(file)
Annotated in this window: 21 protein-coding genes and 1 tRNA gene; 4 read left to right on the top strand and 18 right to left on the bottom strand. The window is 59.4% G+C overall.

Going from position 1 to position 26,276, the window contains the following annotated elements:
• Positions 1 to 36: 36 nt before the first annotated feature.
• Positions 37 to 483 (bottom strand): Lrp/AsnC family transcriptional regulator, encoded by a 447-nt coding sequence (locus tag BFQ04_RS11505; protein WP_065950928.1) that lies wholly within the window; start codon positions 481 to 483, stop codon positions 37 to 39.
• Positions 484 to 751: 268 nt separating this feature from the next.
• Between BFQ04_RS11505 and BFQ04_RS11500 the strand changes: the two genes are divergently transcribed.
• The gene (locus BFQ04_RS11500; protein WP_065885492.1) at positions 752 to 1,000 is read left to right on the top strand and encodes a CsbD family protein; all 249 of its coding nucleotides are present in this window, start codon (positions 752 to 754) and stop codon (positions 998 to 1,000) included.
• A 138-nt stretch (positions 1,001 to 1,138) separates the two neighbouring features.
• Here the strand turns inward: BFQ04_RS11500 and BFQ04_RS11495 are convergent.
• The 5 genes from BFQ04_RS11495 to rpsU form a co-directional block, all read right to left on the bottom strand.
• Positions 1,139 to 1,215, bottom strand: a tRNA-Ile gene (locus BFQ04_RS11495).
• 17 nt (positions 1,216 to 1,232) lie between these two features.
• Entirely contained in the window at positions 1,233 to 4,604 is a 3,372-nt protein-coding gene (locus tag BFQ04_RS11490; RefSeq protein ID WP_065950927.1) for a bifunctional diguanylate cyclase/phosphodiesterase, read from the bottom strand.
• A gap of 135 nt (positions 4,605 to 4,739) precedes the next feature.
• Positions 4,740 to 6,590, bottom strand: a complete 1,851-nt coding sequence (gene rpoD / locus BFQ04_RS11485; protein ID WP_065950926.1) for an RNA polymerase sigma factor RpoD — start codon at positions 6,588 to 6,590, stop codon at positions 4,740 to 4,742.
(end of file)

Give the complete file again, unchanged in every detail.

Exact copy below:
Annotated in this window: 21 protein-coding genes and 1 tRNA gene; 4 read left to right on the top strand and 18 right to left on the bottom strand. The window is 59.4% G+C overall.

Going from position 1 to position 26,276, the window contains the following annotated elements:
• Positions 1 to 36: 36 nt before the first annotated feature.
• Positions 37 to 483 (bottom strand): Lrp/AsnC family transcriptional regulator, encoded by a 447-nt coding sequence (locus tag BFQ04_RS11505; protein WP_065950928.1) that lies wholly within the window; start codon positions 481 to 483, stop codon positions 37 to 39.
• Positions 484 to 751: 268 nt separating this feature from the next.
• Between BFQ04_RS11505 and BFQ04_RS11500 the strand changes: the two genes are divergently transcribed.
• The gene (locus BFQ04_RS11500; protein WP_065885492.1) at positions 752 to 1,000 is read left to right on the top strand and encodes a CsbD family protein; all 249 of its coding nucleotides are present in this window, start codon (positions 752 to 754) and stop codon (positions 998 to 1,000) included.
• A 138-nt stretch (positions 1,001 to 1,138) separates the two neighbouring features.
• Here the strand turns inward: BFQ04_RS11500 and BFQ04_RS11495 are convergent.
• The 5 genes from BFQ04_RS11495 to rpsU form a co-directional block, all read right to left on the bottom strand.
• Positions 1,139 to 1,215, bottom strand: a tRNA-Ile gene (locus BFQ04_RS11495).
• 17 nt (positions 1,216 to 1,232) lie between these two features.
• Entirely contained in the window at positions 1,233 to 4,604 is a 3,372-nt protein-coding gene (locus tag BFQ04_RS11490; RefSeq protein ID WP_065950927.1) for a bifunctional diguanylate cyclase/phosphodiesterase, read from the bottom strand.
• A gap of 135 nt (positions 4,605 to 4,739) precedes the next feature.
• Positions 4,740 to 6,590, bottom strand: a complete 1,851-nt coding sequence (gene rpoD / locus BFQ04_RS11485; protein ID WP_065950926.1) for an RNA polymerase sigma factor RpoD — start codon at positions 6,588 to 6,590, stop codon at positions 4,740 to 4,742.